Springtime at last, and we’re all super ready for it over here. The rabbits are twice as bouncy, the chickens are ranging off deep into the woods in hopes of bugs and grubs, and the dogs are running around like puppies.
And me? My back is still out. Better than both yesterday, and the first few days after slipping on our mercifully temporary ice, but still painful and limiting. I’ve learned, over the last little bit, that getting up and down out of chairs, twisting my body, and picking up ANYTHING off the floor (including one demanding 8″ dog) are not in my wheelhouse right now. It’s okay, though. I’m doing all the things, except the chiropractor because I’m chicken, and it will continue to improve.
But this is the first day in the last few where I’ve had both the energy and time to do a little baking. Being in pain is exhausting, y’all, and I was starting to feel a little bad about the rhubarb I’d bought on Friday, wasting away in the fridge. It’s one of my favorites (I LOVE tart things), and I was on fire to bake something with it. Of course, we’re still deep in the Great British Bake Off, so a rhubarb and custard tart seemed just the thing. And since my sweetheart does not eat of the gluten, below follows what I came up with, very loosely based on this: http://www.bbc.co.uk/food/recipes/rhubarb_and_custard_tart_54772. Mine is not as pretty, but HOLY COW is it delicious.
Rhubarb Custard Tart (gluten free)
Equipment: One tart pan, a sharp knife, a medium sized bowl, a smallish pot, measuring cups and spoons, a pastry brush, chickens (to lay the eggs, although I imagine you could also buy them at the store).
1/2 c plus 2 tablespoons white rice flour
1/4 c sweet rice flour
1/4 c tapioca starch
1 tablespoon sugar
1/2 teaspoon xanthan gum
4 oz butter or lard (I used half and half)
2 to 4 tablespoons water
1 egg, beaten (for egg wash)
1 lb fresh rhubarb, cut into 1/2 inch chunks
1 cinnamon stick
1/2 c sugar
4 tablespoons water
4 egg yolks + the remainder of the egg from the crust
1/2 c sugar
2 1/2 cups whole milk, or a mix of half milk, half cream
A note on gluten free baking, flour, and ‘healthy’ baking: It’s important to mention here that I am not specifically advocating going gluten free. However, if you’re GOING to do it, it’s nice to be able to make your own desserts, since the vast majority of packaged gf things are expensive and not so very tasty. If what you’re looking for is ‘healthy’ whatever that means to you, I am probably not your gal. This recipe is full of dairy and eggs. It is also delicious.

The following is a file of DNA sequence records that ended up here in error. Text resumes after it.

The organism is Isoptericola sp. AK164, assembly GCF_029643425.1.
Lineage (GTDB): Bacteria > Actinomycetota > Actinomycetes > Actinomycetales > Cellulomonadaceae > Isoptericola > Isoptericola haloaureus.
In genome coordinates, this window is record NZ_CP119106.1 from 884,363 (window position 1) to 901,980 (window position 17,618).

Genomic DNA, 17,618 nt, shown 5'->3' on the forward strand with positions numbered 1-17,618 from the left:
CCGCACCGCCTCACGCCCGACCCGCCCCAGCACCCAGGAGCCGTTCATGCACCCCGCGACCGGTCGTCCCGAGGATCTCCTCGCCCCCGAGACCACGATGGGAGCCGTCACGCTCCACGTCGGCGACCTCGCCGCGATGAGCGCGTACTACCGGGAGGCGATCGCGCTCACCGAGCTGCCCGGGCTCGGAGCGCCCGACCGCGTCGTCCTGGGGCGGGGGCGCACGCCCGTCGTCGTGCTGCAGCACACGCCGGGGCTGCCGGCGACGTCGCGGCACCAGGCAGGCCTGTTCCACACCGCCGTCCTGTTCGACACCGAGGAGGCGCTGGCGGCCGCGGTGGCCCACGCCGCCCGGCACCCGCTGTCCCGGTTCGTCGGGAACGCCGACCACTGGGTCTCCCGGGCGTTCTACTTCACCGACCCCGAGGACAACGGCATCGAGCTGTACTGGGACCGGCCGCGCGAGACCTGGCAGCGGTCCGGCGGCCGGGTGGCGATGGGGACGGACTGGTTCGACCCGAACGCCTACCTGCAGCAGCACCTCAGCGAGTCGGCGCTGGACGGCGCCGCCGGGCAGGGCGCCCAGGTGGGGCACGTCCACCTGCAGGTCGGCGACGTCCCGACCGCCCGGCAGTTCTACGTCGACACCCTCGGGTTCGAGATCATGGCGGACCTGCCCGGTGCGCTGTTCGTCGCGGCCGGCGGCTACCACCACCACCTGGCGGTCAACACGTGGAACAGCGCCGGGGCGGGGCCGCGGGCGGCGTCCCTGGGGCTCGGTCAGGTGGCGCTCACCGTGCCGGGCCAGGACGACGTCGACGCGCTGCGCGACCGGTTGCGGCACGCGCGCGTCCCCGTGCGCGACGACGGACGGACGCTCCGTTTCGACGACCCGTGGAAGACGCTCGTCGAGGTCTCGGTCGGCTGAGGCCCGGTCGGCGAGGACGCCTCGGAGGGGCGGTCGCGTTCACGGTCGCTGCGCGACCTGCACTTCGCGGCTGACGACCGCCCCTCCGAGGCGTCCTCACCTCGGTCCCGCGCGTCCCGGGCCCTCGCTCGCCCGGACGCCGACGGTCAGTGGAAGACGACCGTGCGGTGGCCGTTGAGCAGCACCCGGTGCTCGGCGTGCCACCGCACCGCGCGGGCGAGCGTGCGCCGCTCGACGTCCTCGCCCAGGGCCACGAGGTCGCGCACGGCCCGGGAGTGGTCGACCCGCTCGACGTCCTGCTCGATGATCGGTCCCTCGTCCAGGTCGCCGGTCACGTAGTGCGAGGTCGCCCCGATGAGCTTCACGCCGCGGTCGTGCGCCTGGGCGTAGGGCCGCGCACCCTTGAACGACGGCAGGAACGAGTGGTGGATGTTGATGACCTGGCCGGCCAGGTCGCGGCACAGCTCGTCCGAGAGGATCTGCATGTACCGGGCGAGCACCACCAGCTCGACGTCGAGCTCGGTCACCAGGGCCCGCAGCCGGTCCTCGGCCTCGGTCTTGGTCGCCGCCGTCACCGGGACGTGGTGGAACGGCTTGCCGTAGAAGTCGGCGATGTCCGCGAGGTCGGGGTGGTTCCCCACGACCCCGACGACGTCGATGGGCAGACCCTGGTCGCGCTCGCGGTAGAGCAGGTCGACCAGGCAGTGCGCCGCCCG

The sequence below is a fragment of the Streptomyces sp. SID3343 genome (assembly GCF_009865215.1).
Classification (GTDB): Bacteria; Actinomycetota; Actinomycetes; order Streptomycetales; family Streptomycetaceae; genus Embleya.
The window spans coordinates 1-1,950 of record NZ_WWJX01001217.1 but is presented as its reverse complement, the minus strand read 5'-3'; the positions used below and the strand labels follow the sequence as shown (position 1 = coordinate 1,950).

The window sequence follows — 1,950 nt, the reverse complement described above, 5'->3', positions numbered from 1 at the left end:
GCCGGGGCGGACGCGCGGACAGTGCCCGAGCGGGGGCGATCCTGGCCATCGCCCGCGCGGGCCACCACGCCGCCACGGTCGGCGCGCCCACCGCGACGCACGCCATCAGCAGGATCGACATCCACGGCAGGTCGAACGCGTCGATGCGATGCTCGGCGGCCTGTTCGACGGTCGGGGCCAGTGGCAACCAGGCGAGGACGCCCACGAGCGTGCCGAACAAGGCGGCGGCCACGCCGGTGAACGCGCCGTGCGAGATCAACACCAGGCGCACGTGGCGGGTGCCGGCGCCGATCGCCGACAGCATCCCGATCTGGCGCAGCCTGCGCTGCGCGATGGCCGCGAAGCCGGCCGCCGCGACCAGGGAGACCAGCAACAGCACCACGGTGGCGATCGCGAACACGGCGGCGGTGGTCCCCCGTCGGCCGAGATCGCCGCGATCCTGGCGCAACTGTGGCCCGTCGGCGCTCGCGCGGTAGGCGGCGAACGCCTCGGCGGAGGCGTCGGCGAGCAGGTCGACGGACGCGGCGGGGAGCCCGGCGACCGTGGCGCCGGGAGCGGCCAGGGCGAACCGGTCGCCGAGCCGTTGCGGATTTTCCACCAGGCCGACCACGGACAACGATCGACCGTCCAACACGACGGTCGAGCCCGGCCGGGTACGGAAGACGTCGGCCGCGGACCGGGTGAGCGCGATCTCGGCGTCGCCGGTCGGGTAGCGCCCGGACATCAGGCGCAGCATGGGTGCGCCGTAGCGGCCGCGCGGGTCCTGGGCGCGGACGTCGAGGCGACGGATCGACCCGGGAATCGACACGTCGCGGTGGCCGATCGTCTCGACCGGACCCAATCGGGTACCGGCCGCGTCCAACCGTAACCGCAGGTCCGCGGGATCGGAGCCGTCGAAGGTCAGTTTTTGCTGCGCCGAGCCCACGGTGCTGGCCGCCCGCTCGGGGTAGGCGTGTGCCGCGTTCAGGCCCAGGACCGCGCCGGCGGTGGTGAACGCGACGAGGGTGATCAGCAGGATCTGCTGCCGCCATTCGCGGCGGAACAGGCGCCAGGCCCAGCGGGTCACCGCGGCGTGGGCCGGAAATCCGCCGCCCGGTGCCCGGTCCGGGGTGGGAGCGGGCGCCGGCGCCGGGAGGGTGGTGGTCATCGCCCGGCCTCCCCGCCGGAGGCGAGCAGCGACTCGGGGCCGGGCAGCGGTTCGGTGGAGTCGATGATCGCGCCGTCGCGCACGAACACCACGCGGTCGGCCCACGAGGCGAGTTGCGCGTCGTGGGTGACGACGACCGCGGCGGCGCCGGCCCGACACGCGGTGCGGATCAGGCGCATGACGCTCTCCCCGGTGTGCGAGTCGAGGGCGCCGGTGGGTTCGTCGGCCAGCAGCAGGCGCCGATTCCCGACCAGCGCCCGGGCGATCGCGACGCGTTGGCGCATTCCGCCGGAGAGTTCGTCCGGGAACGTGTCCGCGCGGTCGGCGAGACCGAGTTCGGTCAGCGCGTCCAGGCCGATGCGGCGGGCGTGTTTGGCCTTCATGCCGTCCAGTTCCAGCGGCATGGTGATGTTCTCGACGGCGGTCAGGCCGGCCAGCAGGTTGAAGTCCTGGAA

You could choose to use whole grain flours here, or the kind of white and brown rice flours one purchases at the health food store. It will taste good, but you will fool no one. Those flours are gritty at best, and will never successfully make the texture of crust (or biscuit or cookie or cake) that most folks are used to. This is fine, if that’s what you’re going for. Some people like their desserts to seem virtuous.
But me, I only want to eat gf foods that are AS DELICIOUS as regular wheaty baked goods. To that end, I buy all my gluten free flours at the Asian market (similar products are available online), where white rice, sweet rice, tapioca, and potato flours are all very finely milled, and SUPER CHEAP. Like a dollar a pound. Much better texture than Bob’s Red Mill or Arrowhead Mills.
For the crust:
Mix all the dry ingredients together in a bowl. Add the fat, cut up into slices or small chunks. Rub the fat into the flours until the mixture looks like cornmeal. You want no chunks of fat left. Then add 2 tablespoons of the water, and mix with a spoon or your fingers. Here’s the nice thing about gf baking (we’re going to get to the crappy thing later): it’s very hard to overwork this dough. There’s no gluten to begin with, so you can’t really make it tough. If the dough doesn’t come together, add a bit more water. You want to be able to squash it into a ball.
Take your ball of dough, squash it into a disk, wrap it in plastic wrap, and refrigerate it for a half hour. Meanwhile, work on the rhubarb.